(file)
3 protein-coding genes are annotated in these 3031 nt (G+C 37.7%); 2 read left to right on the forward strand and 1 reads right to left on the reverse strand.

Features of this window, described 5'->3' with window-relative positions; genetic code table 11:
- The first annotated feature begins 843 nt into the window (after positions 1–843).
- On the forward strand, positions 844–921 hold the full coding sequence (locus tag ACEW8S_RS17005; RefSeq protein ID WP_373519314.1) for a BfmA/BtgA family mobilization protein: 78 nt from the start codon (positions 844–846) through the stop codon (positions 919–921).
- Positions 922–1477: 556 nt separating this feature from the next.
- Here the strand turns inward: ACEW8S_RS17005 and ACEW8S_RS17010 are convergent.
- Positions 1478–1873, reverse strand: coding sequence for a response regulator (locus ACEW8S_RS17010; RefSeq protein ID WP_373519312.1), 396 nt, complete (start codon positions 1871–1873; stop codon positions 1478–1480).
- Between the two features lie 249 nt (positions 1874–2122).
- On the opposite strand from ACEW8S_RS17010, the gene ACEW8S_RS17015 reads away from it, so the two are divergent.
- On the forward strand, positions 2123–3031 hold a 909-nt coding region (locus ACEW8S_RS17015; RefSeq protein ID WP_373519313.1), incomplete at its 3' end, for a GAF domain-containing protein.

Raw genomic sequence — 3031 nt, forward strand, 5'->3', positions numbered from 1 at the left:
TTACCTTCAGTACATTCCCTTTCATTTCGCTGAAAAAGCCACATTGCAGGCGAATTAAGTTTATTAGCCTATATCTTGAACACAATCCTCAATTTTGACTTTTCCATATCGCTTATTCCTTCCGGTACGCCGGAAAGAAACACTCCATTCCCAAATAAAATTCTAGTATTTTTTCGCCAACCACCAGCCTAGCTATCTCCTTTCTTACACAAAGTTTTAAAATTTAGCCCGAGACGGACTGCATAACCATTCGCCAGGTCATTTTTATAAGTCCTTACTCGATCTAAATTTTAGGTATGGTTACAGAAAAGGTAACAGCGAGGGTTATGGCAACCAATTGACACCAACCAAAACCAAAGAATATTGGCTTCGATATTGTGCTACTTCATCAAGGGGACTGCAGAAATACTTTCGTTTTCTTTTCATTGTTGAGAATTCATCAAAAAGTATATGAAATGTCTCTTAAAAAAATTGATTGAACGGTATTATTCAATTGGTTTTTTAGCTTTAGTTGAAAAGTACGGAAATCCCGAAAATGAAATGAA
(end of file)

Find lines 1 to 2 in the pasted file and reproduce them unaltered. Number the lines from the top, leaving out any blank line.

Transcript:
3 protein-coding genes are annotated in these 3031 nt (G+C 37.7%); 2 read left to right on the forward strand and 1 reads right to left on the reverse strand.

Features of this window, described 5'->3' with window-relative positions; genetic code table 11: